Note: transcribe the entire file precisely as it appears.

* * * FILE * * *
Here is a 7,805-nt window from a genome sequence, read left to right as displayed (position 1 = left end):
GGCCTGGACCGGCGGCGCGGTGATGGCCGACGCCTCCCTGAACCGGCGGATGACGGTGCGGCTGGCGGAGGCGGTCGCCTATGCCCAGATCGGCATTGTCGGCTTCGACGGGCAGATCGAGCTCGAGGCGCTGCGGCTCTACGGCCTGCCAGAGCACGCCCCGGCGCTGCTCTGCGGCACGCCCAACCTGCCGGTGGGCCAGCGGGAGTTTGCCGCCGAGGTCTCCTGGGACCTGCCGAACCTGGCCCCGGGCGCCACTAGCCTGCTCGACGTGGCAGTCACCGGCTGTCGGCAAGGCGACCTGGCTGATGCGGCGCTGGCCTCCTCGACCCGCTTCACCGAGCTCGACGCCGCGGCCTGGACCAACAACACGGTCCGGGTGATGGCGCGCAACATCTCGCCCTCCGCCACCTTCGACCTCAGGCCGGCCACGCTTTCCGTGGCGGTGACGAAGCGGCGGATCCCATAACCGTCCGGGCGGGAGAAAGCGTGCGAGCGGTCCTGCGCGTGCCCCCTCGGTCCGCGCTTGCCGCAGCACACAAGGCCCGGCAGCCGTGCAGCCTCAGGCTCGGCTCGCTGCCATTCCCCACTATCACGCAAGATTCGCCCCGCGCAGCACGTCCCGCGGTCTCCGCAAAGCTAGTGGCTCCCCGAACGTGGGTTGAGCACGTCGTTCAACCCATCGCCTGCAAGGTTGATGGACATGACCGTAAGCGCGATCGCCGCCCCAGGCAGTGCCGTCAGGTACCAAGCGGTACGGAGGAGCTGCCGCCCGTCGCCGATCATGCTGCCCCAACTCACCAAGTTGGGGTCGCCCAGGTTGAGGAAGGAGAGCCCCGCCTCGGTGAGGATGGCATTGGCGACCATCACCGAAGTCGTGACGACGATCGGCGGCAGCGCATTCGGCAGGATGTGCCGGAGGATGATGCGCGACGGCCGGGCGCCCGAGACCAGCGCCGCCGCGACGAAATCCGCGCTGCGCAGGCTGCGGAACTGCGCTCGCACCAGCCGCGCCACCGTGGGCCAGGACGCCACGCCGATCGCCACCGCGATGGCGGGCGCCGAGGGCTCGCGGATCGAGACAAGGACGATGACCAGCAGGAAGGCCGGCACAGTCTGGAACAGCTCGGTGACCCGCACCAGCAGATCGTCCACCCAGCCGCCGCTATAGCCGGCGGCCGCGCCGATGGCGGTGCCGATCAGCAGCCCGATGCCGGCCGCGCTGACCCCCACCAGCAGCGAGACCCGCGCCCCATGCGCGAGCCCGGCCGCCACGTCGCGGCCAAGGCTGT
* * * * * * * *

Here is a 7,805-nt window from a genome sequence, read left to right as displayed (position 1 = left end):
GGCCTGGACCGGCGGCGCGGTGATGGCCGACGCCTCCCTGAACCGGCGGATGACGGTGCGGCTGGCGGAGGCGGTCGCCTATGCCCAGATCGGCATTGTCGGCTTCGACGGGCAGATCGAGCTCGAGGCGCTGCGGCTCTACGGCCTGCCAGAGCACGCCCCGGCGCTGCTCTGCGGCACGCCCAACCTGCCGGTGGGCCAGCGGGAGTTTGCCGCCGAGGTCTCCTGGGACCTGCCGAACCTGGCCCCGGGCGCCACTAGCCTGCTCGACGTGGCAGTCACCGGCTGTCGGCAAGGCGACCTGGCTGATGCGGCGCTGGCCTCCTCGACCCGCTTCACCGAGCTCGACGCCGCGGCCTGGACCAACAACACGGTCCGGGTGATGGCGCGCAACATCTCGCCCTCCGCCACCTTCGACCTCAGGCCGGCCACGCTTTCCGTGGCGGTGACGAAGCGGCGGATCCCATAACCGTCCGGGCGGGAGAAAGCGTGCGAGCGGTCCTGCGCGTGCCCCCTCGGTCCGCGCTTGCCGCAGCACACAAGGCCCGGCAGCCGTGCAGCCTCAGGCTCGGCTCGCTGCCATTCCCCACTATCACGCAAGATTCGCCCCGCGCAGCACGTCCCGCGGTCTCCGCAAAGCTAGTGGCTCCCCGAACGTGGGTTGAGCACGTCGTTCAACCCATCGCCTGCAAGGTTGATGGACATGACCGTAAGCGCGATCGCCGCCCCAGGCAGTGCCGTCAGGTACCAAGCGGTACGGAGGAGCTGCCGCCCGTCGCCGATCATGCTGCCCCAACTCACCAAGTTGGGGTCGCCCAGGTTGAGGAAGGAGAGCCCCGCCTCGGTGAGGATGGCATTGGCGACCATCACCGAAGTCGTGACGACGATCGGCGGCAGCGCATTCGGCAGGATGTGCCGGAGGATGATGCGCGACGGCCGGGCGCCCGAGACCAGCGCCGCCGCGACGAAATCCGCGCTGCGCAGGCTGCGGAACTGCGCTCGCACCAGCCGCGCCACCGTGGGCCAGGACGCCACGCCGATCGCCACCGCGATGGCGGGCGCCGAGGGCTCGCGGATCGAGACAAGGACGATGACCAGCAGGAAGGCCGGCACAGTCTGGAACAGCTCGGTGACCCGCACCAGCAGATCGTCCACCCAGCCGCCGCTATAGCCGGCGGCCGCGCCGATGGCGGTGCCGATCAGCAGCCCGATGCCGGCCGCGCTGACCCCCACCAGCAGCGAGACCCGCGCCCCATGCGCGAGCCCGGCCGCCACGTCGCGGCCAAGGCTGT